Press Release: NCSD Decries Secretary DeVos and Attorney General Sessions for Removal of School Integration Guidance


Washington, DC – Today, in another unprovoked attack on local voluntary school integration efforts, Secretary Betsy DeVos and Attorney General Jeff Sessions withdrew an important tool meant to help districts better understand what they can and cannot do in their efforts to promote racial diversity in elementary and secondary public schools.

The withdrawn document, titled “Guidance on the Voluntary Use of Race to Achieve Diversity and Avoid Racial Isolation in Elementary and Secondary Schools,” was originally issued in 2011 by Secretary Arne Duncan and Attorney General Eric Holder, Jr. to help educators make sense of and comply with the legal framework set out by the Supreme Court in the 2007 school integration case, Parents Involved in Community Schools v. Seattle School District No. 1 (“PICS”).

In PICS, the Court placed some limits on the individual use of race in K-12 student assignment. But, the decision also recognized school diversity to be a compelling government interest. In his opinion, Justice Anthony Kennedy outlined ways that local districts might achieve diversity that did not involve selecting individual students on the basis of their race.

The ED/DOJ guidance is being revoked at a time when states and local governments are beginning to exercise some of the flexibility afforded to them by the Every Student Succeeds Act, and many districts have recognized the academic and social benefits of racial and economic diversity for their students.

NCSD urges national leadership to support courageous and visionary educators and policymakers willing to tackle systemic issues, rather than putting more barriers in their way.

Quotes from NCSD Members:

“This is an extraordinarily cynical move by Secretary DeVos. She knows that taking down the guidance doesn’t change the law in any way, but it is likely to confuse school districts that are trying to comply with the law.”

–Gina Chirichigno
Director, National Coalition on School Diversity

“Today’s decision to rescind the thoughtful 2001 guidelines explaining accepted law designed to strengthen education for all students through diverse educational institutions signals an apparent attempt to reverse the progress achieved over the more than half century since Brown v. Bd. of Education was decided. Fortunately, that law is determined by the Supreme Court and not an administration which seems bent on promoting division and a reversal of progress.”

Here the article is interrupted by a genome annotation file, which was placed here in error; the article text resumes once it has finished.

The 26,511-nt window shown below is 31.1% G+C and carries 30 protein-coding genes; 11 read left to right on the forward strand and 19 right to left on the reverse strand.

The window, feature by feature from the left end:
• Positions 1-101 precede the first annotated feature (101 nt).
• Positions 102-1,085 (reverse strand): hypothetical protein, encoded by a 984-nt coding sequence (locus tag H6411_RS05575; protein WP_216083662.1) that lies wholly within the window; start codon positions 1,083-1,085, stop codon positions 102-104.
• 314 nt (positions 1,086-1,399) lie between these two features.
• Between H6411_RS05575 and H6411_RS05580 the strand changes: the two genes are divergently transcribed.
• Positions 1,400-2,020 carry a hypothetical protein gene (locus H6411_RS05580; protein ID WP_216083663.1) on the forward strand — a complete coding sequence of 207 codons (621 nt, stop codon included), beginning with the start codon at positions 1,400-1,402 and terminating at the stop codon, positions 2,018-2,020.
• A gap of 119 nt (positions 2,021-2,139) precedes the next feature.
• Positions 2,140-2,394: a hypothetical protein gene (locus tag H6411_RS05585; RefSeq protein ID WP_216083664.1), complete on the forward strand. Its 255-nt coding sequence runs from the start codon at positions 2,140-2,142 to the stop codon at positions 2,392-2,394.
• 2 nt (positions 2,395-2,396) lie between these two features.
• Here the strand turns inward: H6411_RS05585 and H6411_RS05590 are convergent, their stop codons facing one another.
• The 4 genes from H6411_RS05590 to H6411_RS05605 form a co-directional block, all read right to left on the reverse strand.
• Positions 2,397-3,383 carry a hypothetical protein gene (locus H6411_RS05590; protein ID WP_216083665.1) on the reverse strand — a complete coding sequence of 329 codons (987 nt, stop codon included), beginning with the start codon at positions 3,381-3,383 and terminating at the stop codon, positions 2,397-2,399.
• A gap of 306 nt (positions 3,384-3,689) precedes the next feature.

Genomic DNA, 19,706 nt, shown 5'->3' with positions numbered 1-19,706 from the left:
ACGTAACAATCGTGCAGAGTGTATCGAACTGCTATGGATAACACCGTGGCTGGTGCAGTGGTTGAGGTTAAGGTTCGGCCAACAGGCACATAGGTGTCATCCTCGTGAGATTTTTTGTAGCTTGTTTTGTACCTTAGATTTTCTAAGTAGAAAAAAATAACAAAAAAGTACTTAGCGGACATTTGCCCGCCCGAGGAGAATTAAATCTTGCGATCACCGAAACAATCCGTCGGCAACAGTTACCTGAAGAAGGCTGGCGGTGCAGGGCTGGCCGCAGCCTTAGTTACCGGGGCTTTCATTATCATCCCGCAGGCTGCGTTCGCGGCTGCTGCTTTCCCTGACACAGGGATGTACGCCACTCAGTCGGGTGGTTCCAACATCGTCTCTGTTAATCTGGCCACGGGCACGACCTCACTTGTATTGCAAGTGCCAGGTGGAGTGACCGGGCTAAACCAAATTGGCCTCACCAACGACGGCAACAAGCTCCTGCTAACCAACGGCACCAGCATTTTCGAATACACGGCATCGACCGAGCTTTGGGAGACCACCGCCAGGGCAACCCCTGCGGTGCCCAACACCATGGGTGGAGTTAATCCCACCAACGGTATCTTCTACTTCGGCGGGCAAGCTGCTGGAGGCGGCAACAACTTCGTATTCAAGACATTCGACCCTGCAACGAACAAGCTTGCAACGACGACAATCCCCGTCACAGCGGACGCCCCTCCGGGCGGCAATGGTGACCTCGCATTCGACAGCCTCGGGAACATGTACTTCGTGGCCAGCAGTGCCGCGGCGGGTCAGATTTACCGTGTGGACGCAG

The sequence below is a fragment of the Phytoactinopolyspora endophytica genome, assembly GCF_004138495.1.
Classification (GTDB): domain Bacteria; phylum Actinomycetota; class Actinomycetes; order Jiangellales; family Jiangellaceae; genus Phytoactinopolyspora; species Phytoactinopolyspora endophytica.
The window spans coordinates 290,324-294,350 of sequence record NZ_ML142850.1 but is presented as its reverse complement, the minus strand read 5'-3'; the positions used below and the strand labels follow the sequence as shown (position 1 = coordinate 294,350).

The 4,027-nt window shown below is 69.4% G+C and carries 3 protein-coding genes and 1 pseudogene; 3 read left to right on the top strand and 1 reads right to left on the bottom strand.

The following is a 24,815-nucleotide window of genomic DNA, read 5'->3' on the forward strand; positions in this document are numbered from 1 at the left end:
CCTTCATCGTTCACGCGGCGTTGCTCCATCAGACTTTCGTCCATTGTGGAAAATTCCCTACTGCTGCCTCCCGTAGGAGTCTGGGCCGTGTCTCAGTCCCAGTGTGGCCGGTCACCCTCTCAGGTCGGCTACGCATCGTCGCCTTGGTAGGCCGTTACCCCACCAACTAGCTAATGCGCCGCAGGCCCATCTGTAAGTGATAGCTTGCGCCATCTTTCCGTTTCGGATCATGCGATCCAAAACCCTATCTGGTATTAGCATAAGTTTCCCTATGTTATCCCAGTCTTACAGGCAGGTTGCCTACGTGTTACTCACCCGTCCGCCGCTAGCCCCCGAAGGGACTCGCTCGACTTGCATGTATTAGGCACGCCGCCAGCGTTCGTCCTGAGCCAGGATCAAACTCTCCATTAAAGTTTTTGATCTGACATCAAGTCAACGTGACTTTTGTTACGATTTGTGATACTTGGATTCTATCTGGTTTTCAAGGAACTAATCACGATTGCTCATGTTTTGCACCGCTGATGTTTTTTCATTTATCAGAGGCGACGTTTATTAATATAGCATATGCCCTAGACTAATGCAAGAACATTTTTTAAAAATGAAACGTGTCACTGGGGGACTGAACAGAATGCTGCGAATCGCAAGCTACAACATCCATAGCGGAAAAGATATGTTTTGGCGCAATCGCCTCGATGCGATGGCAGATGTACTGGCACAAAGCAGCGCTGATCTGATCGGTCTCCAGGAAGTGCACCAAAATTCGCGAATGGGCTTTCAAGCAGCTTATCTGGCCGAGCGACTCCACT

–Dennis Parker
Director, ACLU Racial Justice Project
(Updated 7/3 at 9:10PM)

“Today’s pronouncement is a troubling departure from Supreme Court precedent. Although not surprisingly, this Administration is continuing down the path of racial recidivism that it has signaled in every way it can. Those who have fought for equal opportunity will not give up that fight.”

–Ted Shaw
Julius L. Chambers Distinguished Professor of Law, UNC Law School
Director, UNC Center for Civil Rights

“Since five members of the Supreme Court ruled in 2007 that voluntary school integration was an important, even a ‘compelling’ government goal, the evidence has become even stronger that school integration benefits all children–not just in academic achievement and long term outcomes, but in our children’s ability to thrive in a diverse, multicultural society. That is why so many school districts and even some states are working to promote racial and economic diversity in their public schools.”

–Philip Tegeler
Executive Director, Poverty & Race Research Action Council

“This Administration’s blatant hostility to students of color and people of color is palpable. The evidence is clear that diversity benefits ALL students both academically and beyond. One of the Department of Education’s first acts was to eliminate a small grant program to support locally developed diverse and integrated school programs, despite numerous applicants who had already applied for the grant. Now, it has cemented its place in history as one of the most regressive Administrations, more interested in stalling progress than uplifting and celebrating the benefits of America’s rich racial and cultural diversity. America’s greatness is a direct result of its diversity and this Administration’s actions speak more to its own denial of the facts, fear of progress and willingness to undermine the success of future generations of Americans to maintain the power of the few.”